Defending the Value Proposition of Teaching Hospitals

By Chuck Dinerstein, MD, MBA — Oct 21, 2019
Why do teaching hospitals feel the need to write articles justifying why they are better? It makes you believe they have an inferiority complex. Do they?
Image courtesy of Sasin Tipchai (sasint) on Pixabay

Why do teaching hospitals feel the need to write articles justifying why they are better? What secret fear? Certainly not the rightfully discredited belief that the arrival of the new class of interns heralds a spike in hospital deaths. Don’t they believe that the “magic mirror,” US News and World Report showing the top 20 hospitals are all teaching hospitals? Well, for whatever reason, a new study looks at the value of surgical care provided at teaching versus nonteaching hospitals. [1]

A quick word on value, which combines two outcomes into a single number. Acting as the numerator is cost; the denominator, more often a clinical concern, mortality or readmissions. The value, in this case, the cost for a 1% improvement in mortality. For the study, researchers made use of CMS spending data for two years beginning in 2012, comparing general, vascular, and orthopedic surgical care of roughly 353,000 patients in teaching hospitals to “matched” patients receiving the same care in nonteaching or community hospitals.

Matching patients is a statistical idea where you pair individuals across a broad range of variables. “Matching ensures that comparisons… utilize pairs of patients undergoing the same procedure, who not only have comparable risk levels on admission, but have that risk for comparable reasons.” You can think of matching as a better form of multiple factor modeling, at least compared to standard regression analysis. But matched is similar, not the same.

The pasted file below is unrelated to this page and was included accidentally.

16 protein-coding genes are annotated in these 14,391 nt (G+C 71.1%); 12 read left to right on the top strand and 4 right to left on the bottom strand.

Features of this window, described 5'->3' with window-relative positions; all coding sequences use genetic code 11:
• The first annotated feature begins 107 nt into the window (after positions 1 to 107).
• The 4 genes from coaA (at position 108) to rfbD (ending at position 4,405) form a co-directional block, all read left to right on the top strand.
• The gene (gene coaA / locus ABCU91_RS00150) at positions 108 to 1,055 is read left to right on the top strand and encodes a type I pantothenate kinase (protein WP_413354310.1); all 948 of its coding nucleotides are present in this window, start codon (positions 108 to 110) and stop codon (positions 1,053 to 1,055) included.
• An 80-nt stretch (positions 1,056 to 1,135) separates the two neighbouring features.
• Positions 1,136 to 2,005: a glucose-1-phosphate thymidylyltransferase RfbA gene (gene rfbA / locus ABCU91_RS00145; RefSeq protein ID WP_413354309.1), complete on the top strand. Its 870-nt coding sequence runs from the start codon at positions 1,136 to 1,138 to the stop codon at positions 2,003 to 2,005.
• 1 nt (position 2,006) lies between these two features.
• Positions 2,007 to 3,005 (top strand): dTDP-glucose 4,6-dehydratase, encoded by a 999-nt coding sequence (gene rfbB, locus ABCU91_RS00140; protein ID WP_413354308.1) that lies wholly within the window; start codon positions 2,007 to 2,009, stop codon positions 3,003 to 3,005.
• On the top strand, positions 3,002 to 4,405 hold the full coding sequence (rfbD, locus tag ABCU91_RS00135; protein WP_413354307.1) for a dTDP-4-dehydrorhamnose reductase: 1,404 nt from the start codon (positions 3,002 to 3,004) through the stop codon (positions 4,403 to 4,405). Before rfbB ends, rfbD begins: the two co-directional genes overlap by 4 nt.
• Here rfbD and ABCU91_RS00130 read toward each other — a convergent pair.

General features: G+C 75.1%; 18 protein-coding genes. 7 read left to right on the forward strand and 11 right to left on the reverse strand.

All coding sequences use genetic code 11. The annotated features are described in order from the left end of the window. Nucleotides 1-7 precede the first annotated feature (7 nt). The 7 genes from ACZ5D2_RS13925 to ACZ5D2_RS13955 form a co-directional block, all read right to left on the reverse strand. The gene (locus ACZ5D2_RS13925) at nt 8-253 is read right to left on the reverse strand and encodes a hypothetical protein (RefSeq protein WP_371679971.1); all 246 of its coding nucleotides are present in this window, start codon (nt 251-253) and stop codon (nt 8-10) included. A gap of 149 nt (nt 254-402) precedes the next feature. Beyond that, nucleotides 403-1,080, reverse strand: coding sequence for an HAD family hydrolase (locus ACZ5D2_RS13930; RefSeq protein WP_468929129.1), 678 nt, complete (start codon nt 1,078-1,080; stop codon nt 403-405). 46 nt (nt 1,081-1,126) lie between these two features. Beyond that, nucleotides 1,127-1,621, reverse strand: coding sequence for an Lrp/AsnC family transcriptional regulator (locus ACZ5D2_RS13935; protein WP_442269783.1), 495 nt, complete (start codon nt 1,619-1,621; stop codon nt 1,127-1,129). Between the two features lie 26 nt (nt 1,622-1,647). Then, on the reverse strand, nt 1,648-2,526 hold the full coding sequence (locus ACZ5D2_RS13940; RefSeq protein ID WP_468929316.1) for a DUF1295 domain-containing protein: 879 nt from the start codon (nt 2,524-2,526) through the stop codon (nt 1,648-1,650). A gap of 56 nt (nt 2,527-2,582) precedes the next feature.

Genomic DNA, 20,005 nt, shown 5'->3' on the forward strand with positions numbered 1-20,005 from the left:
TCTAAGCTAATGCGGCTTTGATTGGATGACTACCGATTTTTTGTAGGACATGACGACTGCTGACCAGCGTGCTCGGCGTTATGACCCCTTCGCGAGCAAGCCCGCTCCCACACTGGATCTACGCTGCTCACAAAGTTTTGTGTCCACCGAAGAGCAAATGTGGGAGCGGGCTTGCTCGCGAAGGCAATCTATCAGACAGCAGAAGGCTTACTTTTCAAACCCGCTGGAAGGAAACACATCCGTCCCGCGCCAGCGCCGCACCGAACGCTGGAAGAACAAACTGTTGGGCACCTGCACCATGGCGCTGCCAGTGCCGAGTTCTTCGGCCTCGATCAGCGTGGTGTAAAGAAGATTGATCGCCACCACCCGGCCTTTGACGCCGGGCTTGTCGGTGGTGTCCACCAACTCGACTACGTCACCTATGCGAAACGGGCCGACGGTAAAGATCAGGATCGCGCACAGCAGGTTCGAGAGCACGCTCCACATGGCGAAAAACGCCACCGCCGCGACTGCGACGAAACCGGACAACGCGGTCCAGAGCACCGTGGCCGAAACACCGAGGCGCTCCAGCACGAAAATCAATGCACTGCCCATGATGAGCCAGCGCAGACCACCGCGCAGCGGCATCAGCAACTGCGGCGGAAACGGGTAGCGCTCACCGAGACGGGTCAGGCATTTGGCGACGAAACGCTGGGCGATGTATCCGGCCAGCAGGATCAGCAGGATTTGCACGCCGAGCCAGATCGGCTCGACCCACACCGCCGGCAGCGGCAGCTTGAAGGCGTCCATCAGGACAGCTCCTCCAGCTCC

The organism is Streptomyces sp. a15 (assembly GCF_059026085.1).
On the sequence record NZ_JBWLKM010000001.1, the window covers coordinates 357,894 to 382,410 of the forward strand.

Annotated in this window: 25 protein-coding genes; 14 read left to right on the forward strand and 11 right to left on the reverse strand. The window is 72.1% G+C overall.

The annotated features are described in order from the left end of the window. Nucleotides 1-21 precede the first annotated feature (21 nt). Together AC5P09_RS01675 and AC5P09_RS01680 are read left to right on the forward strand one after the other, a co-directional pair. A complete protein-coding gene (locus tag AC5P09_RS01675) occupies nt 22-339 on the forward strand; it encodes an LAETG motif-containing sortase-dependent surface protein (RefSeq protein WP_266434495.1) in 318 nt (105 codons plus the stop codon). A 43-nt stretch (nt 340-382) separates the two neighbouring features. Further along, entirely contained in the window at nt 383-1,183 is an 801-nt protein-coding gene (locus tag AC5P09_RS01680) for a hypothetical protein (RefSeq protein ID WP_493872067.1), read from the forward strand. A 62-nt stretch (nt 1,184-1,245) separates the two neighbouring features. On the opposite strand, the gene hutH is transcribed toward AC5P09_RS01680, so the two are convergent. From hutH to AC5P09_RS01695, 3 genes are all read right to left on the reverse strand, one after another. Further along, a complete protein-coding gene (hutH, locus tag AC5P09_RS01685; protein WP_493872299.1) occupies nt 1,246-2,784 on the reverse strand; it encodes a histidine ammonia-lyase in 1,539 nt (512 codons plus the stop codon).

The results

When comparing the two hospitals, for the teaching hospitals, mortality was lower and costs higher. Here is a summary. For those interested in “effect size,” the numbers are included and for the most part, are small. Of course, when it is you, any improvement in mortality is good.

Mortality considers all causes of death within 30-days of hospitalization, a standard measure. The use of resources is a modeling calculation of a hospital’s spending to provide care. There are several “costs” involved. There is the CMS payment for the initial hospitalization. CMS pays a fixed sum for operative care, so ICU use and length of stay lower hospital profitability. CMS payments also vary by geography, serving as a “disproportionate share” hospital [2], and indirect payments for training physicians. Finally, that cost number reflects the costs of physicians, the Emergency Department, and readmissions during that 30-day follow up.